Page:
PhotoMakers of medical devices face such little scrutiny from the Food and Drug Administration that even a 2011 Institute of Medicine report, commissioned by none other than the Food and Drug Administration, described the agency’s medical device evaluation process as “fatally flawed.”

Even worse, the FDA has reportedly allowed device-makers to flout the few regulations that they are supposed to follow.  

Federal law requires pharmaceutical companies to report any injuries possibly related to medical devices within 30 days of learning about the so-called “adverse event.” But a Minneapolis Star-Tribune report, published last April, details how Medtronic, the world’s largest medical device company, waited years before telling the FDA about more than 1,000 adverse events related to one of its medical implants, Infuse.
 

The device, used in back surgery, is now the subject of thousands of personal injury complaints. “The FDA raised no issues about the late reporting and blacked out the total number of events from the three-sentence summary that became public,” the Star-Tribune report says. “That number was revealed just months ago, after the Star Tribune challenged an FDA decision to keep it secret.”

In a lengthy statement, the FDA tells ConsumerAffairs that it had granted an exemption to Medtronic and defended the company's actions.

"FDA’s allowance of a summary report in certain circumstances, under the relevant regulation, is both appropriate and in the best interests of the public health," the statement says in part. "Such summary reporting can create practical efficiencies by reducing data entry and FDA staff review time of information that is already well-understood about a particular device." 

Asked to comment, Medtronic referred ConsumerAffairs to a statement the company published online. 

Multiple companies

A follow-up report published this month details how the FDA similarly accepted late adverse event reports from multiple companies, not just Medtronic, without penalizing the companies.
 
“When patients have been horribly harmed by medical devices, they’ve notified the FDA. But nothing changes,” Dr. Diana Zuckerman, President of the Center for Health Research, tells ConsumerAffairs. “And, the FDA has not penalized companies that failed to report serious complications to the FDA, as required by law. The FDA’s track record could hardly be worse.”
 

Zuckerman’s complaints aren’t new. In 2014, three years after the FDA’s Institute of Medicine panel called its regulatory process for devices flawed, Zuckerman lead a separate study claiming that there is scant public research to back up the safety of many FDA-approved medical devices. The agency has repeatedly contested such critical findings.

Criticism invited

But recent actions by the FDA now suggest the agency may finally be taking some of the criticisms of its device regulation to heart. On October 21, the FDA launched a new online program to encourage anyone, from patients to doctors, to report misconduct by medical device-makers.

"The webpage is not in response to any recent news articles," FDA spokesman Stephanie Caccomo tells ConsumerAffairs via email. "The webpage was developed to provide the public with more information on allegations of regulatory misconduct related to medical devices and provide clear instructions for reporting to the FDA." For public health watchdogs like Zuckerman, whether the FDA’s new program will have teeth remains to be seen.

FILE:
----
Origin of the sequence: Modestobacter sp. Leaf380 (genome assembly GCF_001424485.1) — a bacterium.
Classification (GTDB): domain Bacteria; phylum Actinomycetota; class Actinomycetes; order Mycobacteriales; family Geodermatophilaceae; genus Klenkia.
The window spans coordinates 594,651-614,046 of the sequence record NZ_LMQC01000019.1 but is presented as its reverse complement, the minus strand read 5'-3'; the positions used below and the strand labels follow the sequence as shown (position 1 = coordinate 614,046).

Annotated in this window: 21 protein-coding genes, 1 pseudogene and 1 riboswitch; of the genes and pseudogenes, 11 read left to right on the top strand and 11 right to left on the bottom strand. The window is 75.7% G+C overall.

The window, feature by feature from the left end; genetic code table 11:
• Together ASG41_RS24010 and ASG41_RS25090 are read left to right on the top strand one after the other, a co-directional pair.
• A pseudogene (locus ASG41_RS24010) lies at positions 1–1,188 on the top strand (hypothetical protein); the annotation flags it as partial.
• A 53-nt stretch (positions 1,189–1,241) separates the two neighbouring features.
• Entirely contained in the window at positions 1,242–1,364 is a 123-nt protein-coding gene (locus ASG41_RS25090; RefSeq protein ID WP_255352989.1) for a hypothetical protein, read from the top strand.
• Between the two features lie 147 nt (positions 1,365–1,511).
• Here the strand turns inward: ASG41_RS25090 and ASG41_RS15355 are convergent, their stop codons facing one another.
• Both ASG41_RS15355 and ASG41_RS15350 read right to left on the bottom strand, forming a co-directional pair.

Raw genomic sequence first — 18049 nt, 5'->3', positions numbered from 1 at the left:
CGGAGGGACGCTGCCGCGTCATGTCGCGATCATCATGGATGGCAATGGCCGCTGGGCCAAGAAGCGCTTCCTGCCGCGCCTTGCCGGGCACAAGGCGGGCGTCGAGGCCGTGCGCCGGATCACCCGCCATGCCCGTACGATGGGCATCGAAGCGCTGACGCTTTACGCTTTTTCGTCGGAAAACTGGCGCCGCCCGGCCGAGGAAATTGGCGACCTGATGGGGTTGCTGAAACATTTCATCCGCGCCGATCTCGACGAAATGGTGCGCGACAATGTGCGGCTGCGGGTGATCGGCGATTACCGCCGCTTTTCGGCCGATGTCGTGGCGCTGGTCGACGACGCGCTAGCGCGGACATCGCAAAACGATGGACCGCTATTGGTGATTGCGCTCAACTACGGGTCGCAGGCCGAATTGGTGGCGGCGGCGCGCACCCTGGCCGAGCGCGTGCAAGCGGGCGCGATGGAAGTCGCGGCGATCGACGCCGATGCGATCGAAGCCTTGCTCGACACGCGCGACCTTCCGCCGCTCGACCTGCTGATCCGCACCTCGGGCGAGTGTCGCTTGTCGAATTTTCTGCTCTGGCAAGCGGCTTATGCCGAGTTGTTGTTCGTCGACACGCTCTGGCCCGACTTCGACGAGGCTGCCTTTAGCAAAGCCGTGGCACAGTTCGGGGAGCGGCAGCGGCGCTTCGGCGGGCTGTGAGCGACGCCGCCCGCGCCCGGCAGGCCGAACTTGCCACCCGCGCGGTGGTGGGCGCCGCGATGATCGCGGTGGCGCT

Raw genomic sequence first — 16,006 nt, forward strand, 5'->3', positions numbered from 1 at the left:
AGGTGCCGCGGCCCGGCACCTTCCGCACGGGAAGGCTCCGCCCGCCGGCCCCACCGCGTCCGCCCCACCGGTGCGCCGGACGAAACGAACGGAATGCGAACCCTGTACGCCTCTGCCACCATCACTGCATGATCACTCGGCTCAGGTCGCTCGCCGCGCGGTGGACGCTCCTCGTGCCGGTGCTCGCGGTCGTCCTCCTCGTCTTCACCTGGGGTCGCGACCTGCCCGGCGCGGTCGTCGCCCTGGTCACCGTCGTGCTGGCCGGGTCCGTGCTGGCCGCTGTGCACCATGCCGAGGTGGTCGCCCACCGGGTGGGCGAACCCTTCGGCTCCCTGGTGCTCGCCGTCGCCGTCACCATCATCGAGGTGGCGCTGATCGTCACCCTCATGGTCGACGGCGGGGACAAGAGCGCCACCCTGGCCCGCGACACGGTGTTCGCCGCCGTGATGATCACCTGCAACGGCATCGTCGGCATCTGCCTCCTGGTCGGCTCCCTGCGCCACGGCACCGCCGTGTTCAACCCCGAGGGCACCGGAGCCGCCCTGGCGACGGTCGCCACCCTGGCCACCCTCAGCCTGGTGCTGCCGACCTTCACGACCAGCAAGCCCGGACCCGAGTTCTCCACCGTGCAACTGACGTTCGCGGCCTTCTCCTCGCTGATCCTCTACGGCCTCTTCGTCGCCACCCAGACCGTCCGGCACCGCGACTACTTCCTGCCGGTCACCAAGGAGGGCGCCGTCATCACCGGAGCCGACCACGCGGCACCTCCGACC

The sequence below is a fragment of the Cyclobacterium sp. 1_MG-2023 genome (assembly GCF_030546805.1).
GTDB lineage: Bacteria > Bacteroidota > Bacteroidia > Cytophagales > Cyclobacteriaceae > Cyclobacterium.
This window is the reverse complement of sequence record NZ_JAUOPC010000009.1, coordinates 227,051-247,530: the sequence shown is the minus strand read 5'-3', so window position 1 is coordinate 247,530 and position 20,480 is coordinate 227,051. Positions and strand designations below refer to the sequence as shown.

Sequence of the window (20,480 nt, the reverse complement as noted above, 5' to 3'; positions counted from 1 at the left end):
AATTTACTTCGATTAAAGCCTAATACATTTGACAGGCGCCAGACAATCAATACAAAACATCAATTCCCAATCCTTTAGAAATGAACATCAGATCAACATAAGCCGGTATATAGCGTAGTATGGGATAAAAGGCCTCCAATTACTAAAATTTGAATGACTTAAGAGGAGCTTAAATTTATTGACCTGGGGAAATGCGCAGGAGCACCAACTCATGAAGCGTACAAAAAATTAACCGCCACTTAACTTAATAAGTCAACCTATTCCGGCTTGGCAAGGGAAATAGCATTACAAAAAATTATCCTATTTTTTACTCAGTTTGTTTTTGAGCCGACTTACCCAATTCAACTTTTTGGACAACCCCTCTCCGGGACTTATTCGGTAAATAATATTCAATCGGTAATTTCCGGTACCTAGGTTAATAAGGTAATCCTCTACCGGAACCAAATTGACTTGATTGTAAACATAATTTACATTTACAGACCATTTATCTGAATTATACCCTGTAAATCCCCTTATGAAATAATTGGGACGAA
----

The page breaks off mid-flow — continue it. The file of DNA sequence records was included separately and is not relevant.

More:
The FDA’s new site, “Reporting Allegations of Regulatory Misconduct,”  specifically singles out medical devices and instructs people to report anonymously if they wish to do so. “Anyone may file a complaint reporting an allegation of regulatory misconduct,” the FDA says, with instructions on how to submit complaints via email or hard mail.

The FDA’s website launch coincides with a separate agency crackdown on medical devices, this one relating to hospitals and their responbility in reporting device failures. The FDA on October 24 published an online report calling out 15 hospitals for failing to report adverse events related to medical devices in an appropriate manner or correct timeframe.

The hospitals include high-profile facilities with stellar reputations such as Cedars-Sinai in Los Angeles.  "On June 25, Cedars-Sinai voluntarily reported to the FDA and the manufacturer that a surgical stapler device had malfunctioned during a surgical procedure on June 5, resulting in bleeding and requiring that sutures--the traditional method for surgical closer--be used instead," the hospital says in a statement. But Cedars-Sinai only reported the incident through the FDA's form for voluntary reporting. Instead, they should have reported the problem through the FDA's form for mandatory reporting, or Form 3500A, because of the serious consequences such a device malfunction could have caused, the hospital says. 

Rather than punish the hospitals, the FDA explains that they want to work with them to develop better reporting procedures for device injuries. “FDA is looking to improve the way we work with hospitals to modernize and streamline data collection about medical devices,” wrote Dr. Jeffrey Shuren, the agency’s director for the Center for Devices and Radiological Health, in a recent blog post.

For watchdogs like Zuckerman, the FDA’s new site soliciting allegations of abuse in the medical device industry is an encouraging step, but only on paper for now.  Though the new policy “sounds great,” she says, “will it make a difference? Will the FDA finally stop treating device companies like their favorite customers and remember that patients and consumers are their most important customers? ...More importantly, will FDA finally decide that they will no longer allow device companies to ignore patient safety?”


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